30. Factoring by Pollard Rho • Pollard Rho is a probabilistic method of factoring which makes use of the idea that iterating a particular polynomial operation modulo any prime tends to fall into a short cycle before too long. • For instance, if we continually iterate the polynomial x2+1 (modulo 11), beginning with 1, we get: 1 -> 2 -> 5 -> 4 -> 6 -> 4.

  31. How Pollard Rho works • When a polynomial is iterated modulo M, where M is a composite number, the result will be a combination of the cycles modulo each of the prime power divisors of M. Most notably, those cycles will probably be entered at different times, and likely be of different lengths. • How do we detect when we've fallen into a cycle modulo one divisor of M, but not another divisor? Use GCD.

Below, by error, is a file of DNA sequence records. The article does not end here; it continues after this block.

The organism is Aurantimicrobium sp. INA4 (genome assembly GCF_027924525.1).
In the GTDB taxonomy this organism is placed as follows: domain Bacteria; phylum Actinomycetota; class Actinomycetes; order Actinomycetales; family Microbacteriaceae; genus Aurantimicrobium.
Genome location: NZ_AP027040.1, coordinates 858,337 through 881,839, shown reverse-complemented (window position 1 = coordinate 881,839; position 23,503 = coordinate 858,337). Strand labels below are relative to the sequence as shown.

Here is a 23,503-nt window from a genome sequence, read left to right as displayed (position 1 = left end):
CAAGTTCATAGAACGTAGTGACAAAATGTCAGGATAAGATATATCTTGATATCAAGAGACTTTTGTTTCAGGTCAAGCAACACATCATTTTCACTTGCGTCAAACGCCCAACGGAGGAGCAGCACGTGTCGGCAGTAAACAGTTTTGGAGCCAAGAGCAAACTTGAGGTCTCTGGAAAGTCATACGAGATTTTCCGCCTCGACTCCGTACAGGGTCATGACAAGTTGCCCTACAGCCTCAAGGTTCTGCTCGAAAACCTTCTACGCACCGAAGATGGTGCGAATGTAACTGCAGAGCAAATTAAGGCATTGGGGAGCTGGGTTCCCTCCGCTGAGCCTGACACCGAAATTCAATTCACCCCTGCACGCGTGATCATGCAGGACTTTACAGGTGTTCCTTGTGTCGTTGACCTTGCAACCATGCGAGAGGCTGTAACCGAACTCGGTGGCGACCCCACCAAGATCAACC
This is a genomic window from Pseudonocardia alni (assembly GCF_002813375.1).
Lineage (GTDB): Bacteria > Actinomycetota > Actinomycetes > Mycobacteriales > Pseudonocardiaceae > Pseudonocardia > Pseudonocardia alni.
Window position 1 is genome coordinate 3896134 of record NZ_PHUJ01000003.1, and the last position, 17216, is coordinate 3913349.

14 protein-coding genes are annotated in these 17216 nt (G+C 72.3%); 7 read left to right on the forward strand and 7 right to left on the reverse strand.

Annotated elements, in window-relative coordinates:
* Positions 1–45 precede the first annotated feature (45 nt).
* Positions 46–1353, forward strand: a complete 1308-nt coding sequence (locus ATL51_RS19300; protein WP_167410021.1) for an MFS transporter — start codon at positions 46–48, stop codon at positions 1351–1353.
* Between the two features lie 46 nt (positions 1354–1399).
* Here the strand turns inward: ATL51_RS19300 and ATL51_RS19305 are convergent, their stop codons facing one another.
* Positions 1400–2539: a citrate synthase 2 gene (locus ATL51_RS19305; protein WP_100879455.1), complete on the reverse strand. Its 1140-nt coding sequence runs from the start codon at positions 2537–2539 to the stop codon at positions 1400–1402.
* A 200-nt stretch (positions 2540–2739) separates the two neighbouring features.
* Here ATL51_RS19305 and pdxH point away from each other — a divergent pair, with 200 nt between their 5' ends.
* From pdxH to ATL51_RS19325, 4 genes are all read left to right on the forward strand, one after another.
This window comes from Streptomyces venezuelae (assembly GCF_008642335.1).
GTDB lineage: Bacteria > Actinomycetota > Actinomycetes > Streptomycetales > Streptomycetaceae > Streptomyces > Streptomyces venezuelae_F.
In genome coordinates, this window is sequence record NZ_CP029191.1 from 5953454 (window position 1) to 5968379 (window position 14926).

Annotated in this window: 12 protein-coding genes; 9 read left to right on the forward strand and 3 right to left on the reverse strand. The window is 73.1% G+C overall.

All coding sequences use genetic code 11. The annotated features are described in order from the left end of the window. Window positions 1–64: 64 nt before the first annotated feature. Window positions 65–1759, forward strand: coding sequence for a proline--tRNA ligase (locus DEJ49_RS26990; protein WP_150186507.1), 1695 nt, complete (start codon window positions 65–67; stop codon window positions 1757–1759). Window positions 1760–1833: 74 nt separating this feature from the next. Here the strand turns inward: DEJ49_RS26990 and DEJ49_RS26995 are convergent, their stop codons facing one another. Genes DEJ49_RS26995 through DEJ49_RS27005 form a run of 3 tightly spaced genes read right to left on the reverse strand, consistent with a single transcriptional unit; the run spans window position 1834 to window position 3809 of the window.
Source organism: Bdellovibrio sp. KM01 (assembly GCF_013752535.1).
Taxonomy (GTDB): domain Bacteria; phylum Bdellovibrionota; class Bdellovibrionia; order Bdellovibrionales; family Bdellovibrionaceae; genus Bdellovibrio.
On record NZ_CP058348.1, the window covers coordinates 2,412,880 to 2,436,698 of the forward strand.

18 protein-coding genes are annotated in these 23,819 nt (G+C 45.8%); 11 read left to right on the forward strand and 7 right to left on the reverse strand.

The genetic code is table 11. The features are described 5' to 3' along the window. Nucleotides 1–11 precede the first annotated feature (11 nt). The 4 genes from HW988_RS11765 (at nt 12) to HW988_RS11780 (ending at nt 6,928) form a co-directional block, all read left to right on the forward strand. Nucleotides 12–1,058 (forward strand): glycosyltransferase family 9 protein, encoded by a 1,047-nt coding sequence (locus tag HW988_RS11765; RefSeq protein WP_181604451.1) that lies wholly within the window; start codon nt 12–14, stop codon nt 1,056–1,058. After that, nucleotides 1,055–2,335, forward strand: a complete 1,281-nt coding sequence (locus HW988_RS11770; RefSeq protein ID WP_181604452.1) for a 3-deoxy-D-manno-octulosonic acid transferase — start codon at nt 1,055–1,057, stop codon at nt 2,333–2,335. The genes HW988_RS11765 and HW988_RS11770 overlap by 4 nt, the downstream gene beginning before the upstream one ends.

32. Pollard Rho in action • Let's use Pollard Rho to factor 5671. • Choose the polynomial x2+3. • Iterate beginning with 1, modulo 5671... • 1 -> 4 -> 19 -> 364 -> 2066 -> 3767. • Take the GCD of (3767-4) and 5671. • It's 53. This is because the polynomial x2+3 has already fallen into a cycle modulo 53, but not yet fallen into a cycle modulo 107. So this can be used to split the factors apart.

  33. Loop detection • How do we do loop detection, as required by Pollard Rho? Do we test every prior element of the sequence against the current element? • Two common simple ways which can be done with only limited storage. • First way is to test the 2nd element of the sequence against the 1st, the 4th element against the 2nd, the 6th against the 3rd, etc. • Second way is to test each element against the last element whose sequence number was a power of 2. For instance, the 5th, 6th, 7th, and 8th elements are tested against the 4th, etc. • Either method is guaranteed to eventually find any loop of any period.